In January, 1836, Samuel Miller, writing for The Biblical Repertory and Theological Review, addressed a question with which many Christians today still wrestle. What should we properly call the first day of the week, that is, God’s holy day? His ten-page article is titled “The Most Suitable Name for the Christian Sabbath.”
As Miller reviews the history of the title of this day of the week, he considers the Jewish Sabbath, and certain modern objections to a Christian association with that term; distinctions observed in the early Church between “Sabbath,” “Lord’s Day,” and “Sunday;” the Quaker preference for no other designation than “first day of the week;” and the Anglican and Puritan understandings of both the purpose of the day and its appropriate title.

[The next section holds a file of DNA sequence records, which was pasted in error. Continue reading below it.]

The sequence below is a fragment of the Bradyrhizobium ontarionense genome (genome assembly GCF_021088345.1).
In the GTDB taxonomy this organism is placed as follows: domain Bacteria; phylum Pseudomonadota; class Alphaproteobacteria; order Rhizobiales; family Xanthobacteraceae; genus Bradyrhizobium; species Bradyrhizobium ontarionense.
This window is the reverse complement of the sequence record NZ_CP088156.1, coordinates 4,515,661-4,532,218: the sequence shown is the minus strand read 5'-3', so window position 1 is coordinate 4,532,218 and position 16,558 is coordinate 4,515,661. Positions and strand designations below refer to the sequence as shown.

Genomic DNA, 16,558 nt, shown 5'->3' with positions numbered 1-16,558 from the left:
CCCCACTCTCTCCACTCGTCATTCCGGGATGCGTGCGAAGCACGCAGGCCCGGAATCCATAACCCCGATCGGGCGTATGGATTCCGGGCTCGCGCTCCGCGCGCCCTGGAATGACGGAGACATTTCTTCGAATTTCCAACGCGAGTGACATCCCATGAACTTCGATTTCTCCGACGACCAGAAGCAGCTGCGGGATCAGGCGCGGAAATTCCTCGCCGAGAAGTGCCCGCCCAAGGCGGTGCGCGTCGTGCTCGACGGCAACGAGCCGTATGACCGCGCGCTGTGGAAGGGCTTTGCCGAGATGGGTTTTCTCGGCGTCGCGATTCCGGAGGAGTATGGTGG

Finally, Miller weighs the origin and meaning of the terms “Sunday,” “Sabbath,” and “Lord’s Day,” and makes his own preference known, giving solid arguments as to why. Consider his reasoning for yourself here. There is much food for thought for us today from a 19th century Presbyterian pastor who loved God’s holy day.